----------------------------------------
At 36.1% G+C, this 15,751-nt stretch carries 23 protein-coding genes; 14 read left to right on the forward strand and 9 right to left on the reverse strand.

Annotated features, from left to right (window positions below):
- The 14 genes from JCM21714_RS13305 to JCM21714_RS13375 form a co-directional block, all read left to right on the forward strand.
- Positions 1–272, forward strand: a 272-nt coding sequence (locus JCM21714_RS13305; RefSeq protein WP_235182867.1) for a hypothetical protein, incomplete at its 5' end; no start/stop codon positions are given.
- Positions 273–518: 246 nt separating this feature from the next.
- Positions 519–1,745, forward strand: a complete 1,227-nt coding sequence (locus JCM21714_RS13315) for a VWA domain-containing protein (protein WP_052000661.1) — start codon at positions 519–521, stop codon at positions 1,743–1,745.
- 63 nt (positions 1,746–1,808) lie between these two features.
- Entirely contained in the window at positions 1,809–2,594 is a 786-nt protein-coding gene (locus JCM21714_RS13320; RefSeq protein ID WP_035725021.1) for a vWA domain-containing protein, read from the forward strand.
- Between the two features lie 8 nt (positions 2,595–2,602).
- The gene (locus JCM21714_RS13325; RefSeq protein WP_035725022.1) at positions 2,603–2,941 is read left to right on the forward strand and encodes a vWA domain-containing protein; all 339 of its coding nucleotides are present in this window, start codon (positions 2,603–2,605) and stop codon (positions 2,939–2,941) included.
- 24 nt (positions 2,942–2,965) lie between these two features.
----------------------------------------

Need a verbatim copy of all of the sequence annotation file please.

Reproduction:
At 36.1% G+C, this 15,751-nt stretch carries 23 protein-coding genes; 14 read left to right on the forward strand and 9 right to left on the reverse strand.

Annotated features, from left to right (window positions below):
- The 14 genes from JCM21714_RS13305 to JCM21714_RS13375 form a co-directional block, all read left to right on the forward strand.
- Positions 1–272, forward strand: a 272-nt coding sequence (locus JCM21714_RS13305; RefSeq protein WP_235182867.1) for a hypothetical protein, incomplete at its 5' end; no start/stop codon positions are given.
- Positions 273–518: 246 nt separating this feature from the next.
- Positions 519–1,745, forward strand: a complete 1,227-nt coding sequence (locus JCM21714_RS13315) for a VWA domain-containing protein (protein WP_052000661.1) — start codon at positions 519–521, stop codon at positions 1,743–1,745.
- 63 nt (positions 1,746–1,808) lie between these two features.
- Entirely contained in the window at positions 1,809–2,594 is a 786-nt protein-coding gene (locus JCM21714_RS13320; RefSeq protein ID WP_035725021.1) for a vWA domain-containing protein, read from the forward strand.
- Between the two features lie 8 nt (positions 2,595–2,602).
- The gene (locus JCM21714_RS13325; RefSeq protein WP_035725022.1) at positions 2,603–2,941 is read left to right on the forward strand and encodes a vWA domain-containing protein; all 339 of its coding nucleotides are present in this window, start codon (positions 2,603–2,605) and stop codon (positions 2,939–2,941) included.
- 24 nt (positions 2,942–2,965) lie between these two features.